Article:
He also vetoed the building of a rail line to Bondi Beach to ease traffic congestion, bowing to the wishes of the well-heeled residents of the area aghast at the prospect of an “invasion of westies”.

Melbourne is Australia’s fastest growing city, recording its highest ever population increase of 125,000 in the past year. But Melbourne’s infrastructure woes go back a lot further. Much of them can be attributed to the slash and burn policies of the Kennett era in the 1990s and the failure of subsequent Labor governments to reverse the damage. 

The Andrews government has some infrastructure projects under way, such as the Metro Tunnel, and is building more schools. But the $6.5 billion allocated to roads dwarfs the $1.9 billion spend on Melbourne’s public transport network.

Neoliberal government policies mean that business logic has invaded social spending. Just about every infrastructure proposal must pass the “business case” of generating more money than it costs. The problem is that most of the infrastructure we need is about the public good, not profitability. That hinders making rational decisions and is a major barrier to building anything of real use.

For example, most of Melbourne’s rail system was built in the late 1800s, when the population was only half a million. It would never have passed today’s “business case” – it was seen as a necessary public service. A train line to Dandenong was built 130 years ago, when hardly anyone lived there. Yet today, the government can’t build a line to Doncaster, a population centre just 15 kilometres from the city and with land for it already set aside along the Eastern Freeway.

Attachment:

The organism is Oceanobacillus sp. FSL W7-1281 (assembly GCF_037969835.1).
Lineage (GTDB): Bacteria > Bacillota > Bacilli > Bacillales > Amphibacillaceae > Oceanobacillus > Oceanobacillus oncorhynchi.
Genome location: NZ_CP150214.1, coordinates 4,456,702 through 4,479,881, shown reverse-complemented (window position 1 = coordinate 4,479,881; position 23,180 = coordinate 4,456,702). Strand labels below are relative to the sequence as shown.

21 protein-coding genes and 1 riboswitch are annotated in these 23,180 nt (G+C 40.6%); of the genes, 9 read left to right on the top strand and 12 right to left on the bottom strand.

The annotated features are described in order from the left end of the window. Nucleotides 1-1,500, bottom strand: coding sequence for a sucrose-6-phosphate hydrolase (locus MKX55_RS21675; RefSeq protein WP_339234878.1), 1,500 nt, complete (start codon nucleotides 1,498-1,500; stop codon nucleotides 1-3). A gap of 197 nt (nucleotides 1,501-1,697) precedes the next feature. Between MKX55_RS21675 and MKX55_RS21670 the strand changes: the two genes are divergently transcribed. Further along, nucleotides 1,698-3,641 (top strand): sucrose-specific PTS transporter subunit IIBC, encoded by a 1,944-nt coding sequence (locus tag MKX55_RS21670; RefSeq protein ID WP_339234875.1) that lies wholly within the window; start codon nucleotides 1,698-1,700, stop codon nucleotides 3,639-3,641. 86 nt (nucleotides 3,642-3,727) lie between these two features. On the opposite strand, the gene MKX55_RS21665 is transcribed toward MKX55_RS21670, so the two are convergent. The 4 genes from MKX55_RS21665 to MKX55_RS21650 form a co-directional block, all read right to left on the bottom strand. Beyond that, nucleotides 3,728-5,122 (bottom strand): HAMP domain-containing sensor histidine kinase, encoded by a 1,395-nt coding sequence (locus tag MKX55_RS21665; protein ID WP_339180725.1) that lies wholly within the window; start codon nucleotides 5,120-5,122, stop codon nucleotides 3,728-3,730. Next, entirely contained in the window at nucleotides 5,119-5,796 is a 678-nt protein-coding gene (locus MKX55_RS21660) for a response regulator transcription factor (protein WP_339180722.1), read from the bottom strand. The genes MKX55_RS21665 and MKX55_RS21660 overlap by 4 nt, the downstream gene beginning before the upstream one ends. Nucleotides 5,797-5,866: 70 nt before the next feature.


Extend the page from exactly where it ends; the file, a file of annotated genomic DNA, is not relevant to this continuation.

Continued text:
Immigrants aren’t responsible for these stupid decisions.

The argument that immigration leads to higher housing prices also doesn’t hold water. In Australia, seven out of 10 new migrants either live with friends or rent. And , despite the record population growth in Melbourne and Sydney, house prices in both cities have recently been declining. 

The main problem is that, since the 1990s, a huge expansion of credit, combined with policies favouring investors, has led to greater levels of speculation at the same time as the direct contribution of federal and state governments to public housing has declined. 

In the decades after world War Two, by comparison, record rates of home building outstripped rapid population growth, and house prices barely moved. Building an extra 50,000 homes a year for a decade would lower national house prices by between 5 and 20 percent. But instead of investment, we see governments, like Labor in Victoria, selling public housing estates to their developer mates.

So don’t blame immigration for the parlous state of our cities; as always, migrants are merely the scapegoats. Social planning and mass public investment are the basis for dealing with the problems. It’s a question of political priorities. 

Rather than giving blank cheques to developers, toll road operators and high income investors, governments should be taxing the rich and spending big on housing and public transport.